Tory moderates will see right through Johnson’s ‘One Nation’ vision – it died the day he let Brexit consume him

His conference speech was an attempt to reassure marginalised Conservatives that he is still one of them. But his determination to ‘get Brexit done’ no matter what, shows where he really stands

Andrew Grice
Wednesday 02 October 2019 16:02
Boris Johnson launches attack parliament by accusing it of 'refusing to do anything constructive'

In the margins of the Tory conference, ministers have hyped up the prospect of reaching a Brexit deal. But there was little in Boris Johnson’s closing speech today to suggest agreement with the EU is possible. The prospect is receding.

Johnson spoke the language of “compromise”, citing his proposal for Northern Ireland to align with EU single market rules. But he knew full well his “final offer” could only be an opening bid if any real progress is to be made. He knows his insistence on customs checks on the island of Ireland, even if away from the border, crosses a thick red line for the EU. The early reaction from Brussels was negative.

Watching the speech here in Manchester, and reflecting on the unjustified optimism of ministers, I concluded that, while Johnson wants a deal, he probably knows he is unlikely to get one. But he wants to show voters he has tried hard for an agreement. Allies hope this will help him to portray Brussels as obstructionist and unreasonable when he tries to justify no-deal, perhaps in an election campaign. Brussels will share responsibility in the “blame game” with parliament – a target for ridicule in Johnson’s speech because it “refuses to deliver Brexit, refuses to do anything constructive and refuses to have an election”.

Tory activists in the hall welcomed his repeated promise to “get Brexit done” on 31 October. But scratch the surface during this conference, and you detected an undercurrent of anxiety about how Johnson will square the circle. He promises to leave “come what may” but has also said he would obey the law. That now includes the Benn Act, requiring him to seek an extension of the UK’s EU membership if no agreement is approved by 19 October.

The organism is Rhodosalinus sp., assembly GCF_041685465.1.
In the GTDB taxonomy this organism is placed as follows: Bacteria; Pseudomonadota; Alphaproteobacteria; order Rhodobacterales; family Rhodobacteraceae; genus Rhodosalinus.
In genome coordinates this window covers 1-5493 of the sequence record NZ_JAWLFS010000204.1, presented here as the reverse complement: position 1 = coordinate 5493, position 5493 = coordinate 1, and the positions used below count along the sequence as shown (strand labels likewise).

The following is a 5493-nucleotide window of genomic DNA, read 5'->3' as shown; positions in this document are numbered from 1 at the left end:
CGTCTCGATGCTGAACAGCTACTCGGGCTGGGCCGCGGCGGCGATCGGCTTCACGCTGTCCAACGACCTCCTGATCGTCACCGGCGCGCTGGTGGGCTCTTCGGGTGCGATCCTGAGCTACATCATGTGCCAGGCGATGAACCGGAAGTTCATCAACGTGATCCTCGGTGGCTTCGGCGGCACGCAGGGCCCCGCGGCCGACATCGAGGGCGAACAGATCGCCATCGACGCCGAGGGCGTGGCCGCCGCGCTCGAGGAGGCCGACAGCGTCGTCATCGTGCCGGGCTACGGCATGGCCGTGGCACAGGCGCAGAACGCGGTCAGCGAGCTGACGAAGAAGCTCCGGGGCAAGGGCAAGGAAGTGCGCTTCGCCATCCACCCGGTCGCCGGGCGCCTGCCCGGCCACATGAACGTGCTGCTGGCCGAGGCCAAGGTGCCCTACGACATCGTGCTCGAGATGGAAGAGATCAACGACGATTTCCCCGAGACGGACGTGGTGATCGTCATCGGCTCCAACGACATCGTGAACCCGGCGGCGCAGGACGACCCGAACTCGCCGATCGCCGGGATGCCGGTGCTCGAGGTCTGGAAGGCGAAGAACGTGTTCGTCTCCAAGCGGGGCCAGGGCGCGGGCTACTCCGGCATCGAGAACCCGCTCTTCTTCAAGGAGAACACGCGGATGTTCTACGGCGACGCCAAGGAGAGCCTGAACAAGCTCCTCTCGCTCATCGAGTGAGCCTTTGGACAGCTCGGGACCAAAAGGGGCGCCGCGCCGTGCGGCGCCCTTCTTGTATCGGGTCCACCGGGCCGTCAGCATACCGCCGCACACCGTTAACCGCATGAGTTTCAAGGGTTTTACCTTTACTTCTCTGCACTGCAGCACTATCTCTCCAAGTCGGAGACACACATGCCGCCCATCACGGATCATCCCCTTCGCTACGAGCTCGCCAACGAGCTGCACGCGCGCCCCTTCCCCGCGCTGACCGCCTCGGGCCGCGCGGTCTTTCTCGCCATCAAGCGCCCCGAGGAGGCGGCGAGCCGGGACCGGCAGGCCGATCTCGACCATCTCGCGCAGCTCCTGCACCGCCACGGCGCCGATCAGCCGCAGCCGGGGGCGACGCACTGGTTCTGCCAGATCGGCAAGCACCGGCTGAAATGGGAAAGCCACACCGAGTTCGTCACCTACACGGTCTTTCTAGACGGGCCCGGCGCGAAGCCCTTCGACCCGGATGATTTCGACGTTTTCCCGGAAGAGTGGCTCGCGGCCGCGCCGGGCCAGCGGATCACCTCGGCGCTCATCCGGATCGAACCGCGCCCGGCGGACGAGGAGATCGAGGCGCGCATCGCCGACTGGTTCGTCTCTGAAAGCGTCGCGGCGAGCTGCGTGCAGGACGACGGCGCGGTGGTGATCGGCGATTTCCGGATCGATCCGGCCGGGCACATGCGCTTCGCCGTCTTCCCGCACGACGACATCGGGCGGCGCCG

What Johnson could not tell his party members today, is that, while he might initially refuse to comply with the act, he might end up reluctantly seeking an extension after being ordered to do so by the courts. Another option – resign, let Jeremy Corbyn get the extension as prime minister, oust him and force an election – has been considered but looks less likely now. It’s high risk, and might make Johnson look weak. An extension under duress, and adding the judiciary to the “blame game” cast in an election, seems to me to be the most likely scenario.

The other theme in Johnson’s speech was that he is still the One Nation Tory who served as London Mayor. It was a tacit admission that his liberal credentials have been tarnished by Brexit.

His between-the-lines message was that normal One Nation service would be resumed once Brexit was finally resolved. He promised an “immense agenda” to take the country forward. His defence of capitalism got a big cheer, but he coupled it with a declaration that the Tories are now “the party of the NHS”. He does not share the view of some of his predecessors that the NHS is a Labour issue on which the Tories can never win. He reiterated his support for gay rights, his vision was for a country where “provided you obey the law and do no harm to others, you can live your life and love whomsoever you choose”.

Moderate Tories have felt pretty marginalised at this conference, and fear his chasing of angry Leave voters will alienate long-standing centre-ground conservatives. Ryan Shorthouse, director of the liberal conservative Bright Blue think tank, warned after the speech that a no-deal exit could lose the Tories the support of millennials for a generation. They would not forgive the party, he said, like the working class communities hit by pit closures in the Thatcher era.

Some of the 21 MPs who lost the whip for rebelling over a no-deal Brexit, such as David Gauke, Dominic Grieve and Alistair Burt, spoke at fringe meetings. Many Tory MPs believe their expulsion was a huge mistake, sending a terrible signal to centre-ground voters. “It will cost some of us 1,000 votes,” one MP told me. “Those in very marginal seats can’t afford that.”

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Removing the whip was hardly the act of a liberal prime minister who pledged during the Tory leadership election to unite his party and then the country. Brexit has changed Johnson. Its toxicity showed in his intemperate language in the Commons last week, and his apparent dismissal of female MPs’ fears about the threats of violence against them.

His speech was an attempt to reassure Tory moderates that he is still one of them, that his aggressive stance on Brexit and alliance with the European Research Group is tactical and temporary. “He is not on the Eurosceptic right,” one Tory moderate said. “But he has put himself in a position on Brexit where he now looks like he is.” He hoped that “we will get our Boris back”.

However, that will depend on a Brexit endgame that no one can predict. Not even Johnson.

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